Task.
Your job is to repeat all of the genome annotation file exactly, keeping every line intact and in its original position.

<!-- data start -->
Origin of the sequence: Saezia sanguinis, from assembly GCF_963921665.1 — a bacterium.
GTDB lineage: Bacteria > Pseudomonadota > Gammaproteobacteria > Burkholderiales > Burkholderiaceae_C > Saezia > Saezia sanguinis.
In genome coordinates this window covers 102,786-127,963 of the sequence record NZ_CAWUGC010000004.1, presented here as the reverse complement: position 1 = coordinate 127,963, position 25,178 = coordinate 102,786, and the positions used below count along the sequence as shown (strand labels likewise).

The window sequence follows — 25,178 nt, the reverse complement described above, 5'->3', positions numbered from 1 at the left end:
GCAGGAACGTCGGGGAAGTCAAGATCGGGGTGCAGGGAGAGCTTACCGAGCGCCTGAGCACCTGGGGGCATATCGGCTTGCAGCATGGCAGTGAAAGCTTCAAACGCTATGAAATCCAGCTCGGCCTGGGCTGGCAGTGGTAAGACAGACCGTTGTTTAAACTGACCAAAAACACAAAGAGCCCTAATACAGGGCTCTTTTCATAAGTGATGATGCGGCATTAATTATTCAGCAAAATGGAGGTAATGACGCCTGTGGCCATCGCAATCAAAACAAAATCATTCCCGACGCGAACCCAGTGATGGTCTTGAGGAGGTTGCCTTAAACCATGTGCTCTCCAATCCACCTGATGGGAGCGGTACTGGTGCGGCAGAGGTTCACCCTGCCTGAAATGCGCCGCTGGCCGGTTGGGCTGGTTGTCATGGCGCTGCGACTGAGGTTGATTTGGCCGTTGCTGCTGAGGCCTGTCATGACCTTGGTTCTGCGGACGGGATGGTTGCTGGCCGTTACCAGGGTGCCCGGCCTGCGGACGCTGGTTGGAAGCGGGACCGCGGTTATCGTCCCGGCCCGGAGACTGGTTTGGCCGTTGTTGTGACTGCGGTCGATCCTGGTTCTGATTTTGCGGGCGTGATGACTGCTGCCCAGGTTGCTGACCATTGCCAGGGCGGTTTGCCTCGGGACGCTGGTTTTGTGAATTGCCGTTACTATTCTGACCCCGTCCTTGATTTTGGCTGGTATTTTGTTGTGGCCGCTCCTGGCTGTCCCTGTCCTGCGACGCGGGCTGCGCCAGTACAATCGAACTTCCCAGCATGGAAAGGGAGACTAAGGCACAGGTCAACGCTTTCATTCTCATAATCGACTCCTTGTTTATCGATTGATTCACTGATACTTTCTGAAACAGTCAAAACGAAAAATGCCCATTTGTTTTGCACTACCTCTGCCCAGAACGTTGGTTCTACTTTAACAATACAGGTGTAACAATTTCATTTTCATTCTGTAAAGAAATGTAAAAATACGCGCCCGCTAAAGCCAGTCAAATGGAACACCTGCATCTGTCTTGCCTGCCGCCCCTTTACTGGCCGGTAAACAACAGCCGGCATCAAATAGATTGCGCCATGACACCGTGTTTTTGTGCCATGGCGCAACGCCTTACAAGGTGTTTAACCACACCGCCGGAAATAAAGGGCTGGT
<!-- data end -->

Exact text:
Origin of the sequence: Saezia sanguinis, from assembly GCF_963921665.1 — a bacterium.
GTDB lineage: Bacteria > Pseudomonadota > Gammaproteobacteria > Burkholderiales > Burkholderiaceae_C > Saezia > Saezia sanguinis.
In genome coordinates this window covers 102,786-127,963 of the sequence record NZ_CAWUGC010000004.1, presented here as the reverse complement: position 1 = coordinate 127,963, position 25,178 = coordinate 102,786, and the positions used below count along the sequence as shown (strand labels likewise).

The window sequence follows — 25,178 nt, the reverse complement described above, 5'->3', positions numbered from 1 at the left end:
GCAGGAACGTCGGGGAAGTCAAGATCGGGGTGCAGGGAGAGCTTACCGAGCGCCTGAGCACCTGGGGGCATATCGGCTTGCAGCATGGCAGTGAAAGCTTCAAACGCTATGAAATCCAGCTCGGCCTGGGCTGGCAGTGGTAAGACAGACCGTTGTTTAAACTGACCAAAAACACAAAGAGCCCTAATACAGGGCTCTTTTCATAAGTGATGATGCGGCATTAATTATTCAGCAAAATGGAGGTAATGACGCCTGTGGCCATCGCAATCAAAACAAAATCATTCCCGACGCGAACCCAGTGATGGTCTTGAGGAGGTTGCCTTAAACCATGTGCTCTCCAATCCACCTGATGGGAGCGGTACTGGTGCGGCAGAGGTTCACCCTGCCTGAAATGCGCCGCTGGCCGGTTGGGCTGGTTGTCATGGCGCTGCGACTGAGGTTGATTTGGCCGTTGCTGCTGAGGCCTGTCATGACCTTGGTTCTGCGGACGGGATGGTTGCTGGCCGTTACCAGGGTGCCCGGCCTGCGGACGCTGGTTGGAAGCGGGACCGCGGTTATCGTCCCGGCCCGGAGACTGGTTTGGCCGTTGTTGTGACTGCGGTCGATCCTGGTTCTGATTTTGCGGGCGTGATGACTGCTGCCCAGGTTGCTGACCATTGCCAGGGCGGTTTGCCTCGGGACGCTGGTTTTGTGAATTGCCGTTACTATTCTGACCCCGTCCTTGATTTTGGCTGGTATTTTGTTGTGGCCGCTCCTGGCTGTCCCTGTCCTGCGACGCGGGCTGCGCCAGTACAATCGAACTTCCCAGCATGGAAAGGGAGACTAAGGCACAGGTCAACGCTTTCATTCTCATAATCGACTCCTTGTTTATCGATTGATTCACTGATACTTTCTGAAACAGTCAAAACGAAAAATGCCCATTTGTTTTGCACTACCTCTGCCCAGAACGTTGGTTCTACTTTAACAATACAGGTGTAACAATTTCATTTTCATTCTGTAAAGAAATGTAAAAATACGCGCCCGCTAAAGCCAGTCAAATGGAACACCTGCATCTGTCTTGCCTGCCGCCCCTTTACTGGCCGGTAAACAACAGCCGGCATCAAATAGATTGCGCCATGACACCGTGTTTTTGTGCCATGGCGCAACGCCTTACAAGGTGTTTAACCACACCGCCGGAAATAAAGGGCTGGT